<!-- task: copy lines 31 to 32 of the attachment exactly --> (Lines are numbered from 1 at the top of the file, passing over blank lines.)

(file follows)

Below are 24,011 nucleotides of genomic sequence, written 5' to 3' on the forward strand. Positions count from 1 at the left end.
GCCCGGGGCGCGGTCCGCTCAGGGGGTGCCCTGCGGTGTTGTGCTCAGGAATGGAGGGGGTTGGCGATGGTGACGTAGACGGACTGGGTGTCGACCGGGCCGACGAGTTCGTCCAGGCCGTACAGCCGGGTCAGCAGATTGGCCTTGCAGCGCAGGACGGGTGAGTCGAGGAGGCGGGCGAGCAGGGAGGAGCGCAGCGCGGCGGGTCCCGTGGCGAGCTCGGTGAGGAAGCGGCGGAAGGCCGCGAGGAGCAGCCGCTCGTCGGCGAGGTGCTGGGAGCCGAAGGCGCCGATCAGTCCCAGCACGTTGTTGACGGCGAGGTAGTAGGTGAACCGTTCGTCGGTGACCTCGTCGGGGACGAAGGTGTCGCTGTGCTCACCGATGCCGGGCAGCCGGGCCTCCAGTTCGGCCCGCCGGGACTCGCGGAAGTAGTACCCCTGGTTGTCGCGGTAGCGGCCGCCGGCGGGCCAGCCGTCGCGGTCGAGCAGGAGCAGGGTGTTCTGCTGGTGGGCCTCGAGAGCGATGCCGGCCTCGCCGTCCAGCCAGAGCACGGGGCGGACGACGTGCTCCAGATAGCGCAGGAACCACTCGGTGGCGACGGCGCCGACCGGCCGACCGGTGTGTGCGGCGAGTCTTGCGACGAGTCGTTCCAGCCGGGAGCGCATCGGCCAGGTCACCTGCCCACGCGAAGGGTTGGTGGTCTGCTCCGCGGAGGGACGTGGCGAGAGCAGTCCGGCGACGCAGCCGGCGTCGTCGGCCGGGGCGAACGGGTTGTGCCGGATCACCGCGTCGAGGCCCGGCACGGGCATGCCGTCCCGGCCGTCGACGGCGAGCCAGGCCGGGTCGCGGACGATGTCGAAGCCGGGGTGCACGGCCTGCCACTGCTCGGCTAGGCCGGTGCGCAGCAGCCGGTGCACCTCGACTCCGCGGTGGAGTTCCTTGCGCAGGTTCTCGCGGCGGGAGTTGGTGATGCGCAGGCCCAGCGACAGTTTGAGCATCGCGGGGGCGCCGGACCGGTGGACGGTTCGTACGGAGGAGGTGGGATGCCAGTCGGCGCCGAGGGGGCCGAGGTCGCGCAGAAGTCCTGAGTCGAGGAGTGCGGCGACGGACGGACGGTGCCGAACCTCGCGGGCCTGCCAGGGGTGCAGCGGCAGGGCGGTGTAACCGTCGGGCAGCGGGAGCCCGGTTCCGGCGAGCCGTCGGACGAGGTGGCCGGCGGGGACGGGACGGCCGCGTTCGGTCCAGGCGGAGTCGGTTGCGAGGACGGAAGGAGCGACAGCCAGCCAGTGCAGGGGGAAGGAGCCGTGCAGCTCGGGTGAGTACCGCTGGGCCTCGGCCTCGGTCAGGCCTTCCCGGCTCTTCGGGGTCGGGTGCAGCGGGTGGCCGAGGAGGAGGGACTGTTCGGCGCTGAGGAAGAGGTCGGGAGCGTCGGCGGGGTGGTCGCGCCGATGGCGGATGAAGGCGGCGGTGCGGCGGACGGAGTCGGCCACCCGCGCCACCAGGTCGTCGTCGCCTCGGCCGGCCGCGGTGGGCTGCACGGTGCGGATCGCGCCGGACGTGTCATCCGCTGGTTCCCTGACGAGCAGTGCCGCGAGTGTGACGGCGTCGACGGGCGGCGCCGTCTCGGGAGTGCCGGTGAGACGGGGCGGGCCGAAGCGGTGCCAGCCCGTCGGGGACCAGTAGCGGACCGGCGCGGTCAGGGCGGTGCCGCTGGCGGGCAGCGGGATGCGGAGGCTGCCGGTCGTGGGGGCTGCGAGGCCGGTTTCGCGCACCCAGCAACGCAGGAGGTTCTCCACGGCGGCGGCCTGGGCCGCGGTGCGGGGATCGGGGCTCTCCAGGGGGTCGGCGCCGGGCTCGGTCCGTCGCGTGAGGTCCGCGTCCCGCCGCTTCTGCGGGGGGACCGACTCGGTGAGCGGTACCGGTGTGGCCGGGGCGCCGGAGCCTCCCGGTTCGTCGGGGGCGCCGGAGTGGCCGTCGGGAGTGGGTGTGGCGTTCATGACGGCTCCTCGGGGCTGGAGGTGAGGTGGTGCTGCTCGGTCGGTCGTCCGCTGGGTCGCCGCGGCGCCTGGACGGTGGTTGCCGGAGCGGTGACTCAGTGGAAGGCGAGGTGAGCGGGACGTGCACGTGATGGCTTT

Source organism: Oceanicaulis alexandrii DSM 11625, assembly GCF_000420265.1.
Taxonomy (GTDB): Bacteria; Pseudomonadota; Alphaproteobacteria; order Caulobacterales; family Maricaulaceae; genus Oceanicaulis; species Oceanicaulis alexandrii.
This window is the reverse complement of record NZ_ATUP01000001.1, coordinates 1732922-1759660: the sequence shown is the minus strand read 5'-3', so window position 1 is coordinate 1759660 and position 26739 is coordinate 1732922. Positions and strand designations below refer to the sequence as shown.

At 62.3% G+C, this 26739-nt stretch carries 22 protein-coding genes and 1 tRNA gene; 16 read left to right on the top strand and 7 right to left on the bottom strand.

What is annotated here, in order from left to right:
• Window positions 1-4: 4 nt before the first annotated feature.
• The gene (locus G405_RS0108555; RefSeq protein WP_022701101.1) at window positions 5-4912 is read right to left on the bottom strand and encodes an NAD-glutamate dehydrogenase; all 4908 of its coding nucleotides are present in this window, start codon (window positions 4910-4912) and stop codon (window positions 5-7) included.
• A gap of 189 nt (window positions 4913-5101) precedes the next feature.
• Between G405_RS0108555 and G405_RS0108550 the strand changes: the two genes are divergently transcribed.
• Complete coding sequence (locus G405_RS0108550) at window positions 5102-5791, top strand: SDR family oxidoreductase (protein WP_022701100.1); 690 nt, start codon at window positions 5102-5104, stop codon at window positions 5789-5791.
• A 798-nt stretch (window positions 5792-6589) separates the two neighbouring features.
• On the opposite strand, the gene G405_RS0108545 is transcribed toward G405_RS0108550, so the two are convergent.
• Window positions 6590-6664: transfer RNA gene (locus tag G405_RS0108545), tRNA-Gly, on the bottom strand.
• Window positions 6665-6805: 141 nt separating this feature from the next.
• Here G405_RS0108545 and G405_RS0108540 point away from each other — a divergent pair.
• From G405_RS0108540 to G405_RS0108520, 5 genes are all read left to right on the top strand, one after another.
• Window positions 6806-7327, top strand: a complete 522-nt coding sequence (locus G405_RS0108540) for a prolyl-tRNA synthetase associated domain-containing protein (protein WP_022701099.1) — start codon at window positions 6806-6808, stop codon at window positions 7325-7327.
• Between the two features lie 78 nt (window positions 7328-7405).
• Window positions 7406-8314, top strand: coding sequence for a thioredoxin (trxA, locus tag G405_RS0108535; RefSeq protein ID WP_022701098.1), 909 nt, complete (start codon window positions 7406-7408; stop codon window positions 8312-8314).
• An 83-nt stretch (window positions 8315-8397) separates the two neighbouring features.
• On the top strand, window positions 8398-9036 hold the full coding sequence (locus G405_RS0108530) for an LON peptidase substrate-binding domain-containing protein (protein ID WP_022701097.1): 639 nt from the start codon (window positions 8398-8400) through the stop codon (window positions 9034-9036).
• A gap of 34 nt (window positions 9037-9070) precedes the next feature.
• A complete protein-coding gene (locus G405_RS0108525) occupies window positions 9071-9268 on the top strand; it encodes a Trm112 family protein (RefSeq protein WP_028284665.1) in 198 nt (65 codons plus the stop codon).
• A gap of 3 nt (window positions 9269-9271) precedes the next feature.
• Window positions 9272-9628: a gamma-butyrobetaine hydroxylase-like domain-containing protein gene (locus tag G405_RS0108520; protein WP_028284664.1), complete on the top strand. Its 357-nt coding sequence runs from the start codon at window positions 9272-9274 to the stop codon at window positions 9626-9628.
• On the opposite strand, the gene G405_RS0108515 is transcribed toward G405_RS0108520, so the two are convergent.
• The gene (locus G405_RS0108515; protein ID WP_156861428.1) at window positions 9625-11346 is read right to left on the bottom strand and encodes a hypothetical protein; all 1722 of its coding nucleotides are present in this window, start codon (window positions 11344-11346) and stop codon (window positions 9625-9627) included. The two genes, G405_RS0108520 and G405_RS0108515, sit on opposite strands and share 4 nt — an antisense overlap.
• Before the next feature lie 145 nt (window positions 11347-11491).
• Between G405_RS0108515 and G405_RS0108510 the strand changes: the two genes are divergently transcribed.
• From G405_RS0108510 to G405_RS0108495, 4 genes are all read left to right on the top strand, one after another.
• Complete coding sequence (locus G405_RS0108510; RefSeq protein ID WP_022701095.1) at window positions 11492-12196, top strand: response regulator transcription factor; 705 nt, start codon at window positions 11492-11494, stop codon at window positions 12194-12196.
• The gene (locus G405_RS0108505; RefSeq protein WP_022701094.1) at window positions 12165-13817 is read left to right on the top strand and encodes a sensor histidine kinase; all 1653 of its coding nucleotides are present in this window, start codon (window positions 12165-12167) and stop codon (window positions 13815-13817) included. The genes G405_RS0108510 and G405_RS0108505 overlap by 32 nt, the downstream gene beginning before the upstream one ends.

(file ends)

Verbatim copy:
• Between G405_RS0108515 and G405_RS0108510 the strand changes: the two genes are divergently transcribed.
• From G405_RS0108510 to G405_RS0108495, 4 genes are all read left to right on the top strand, one after another.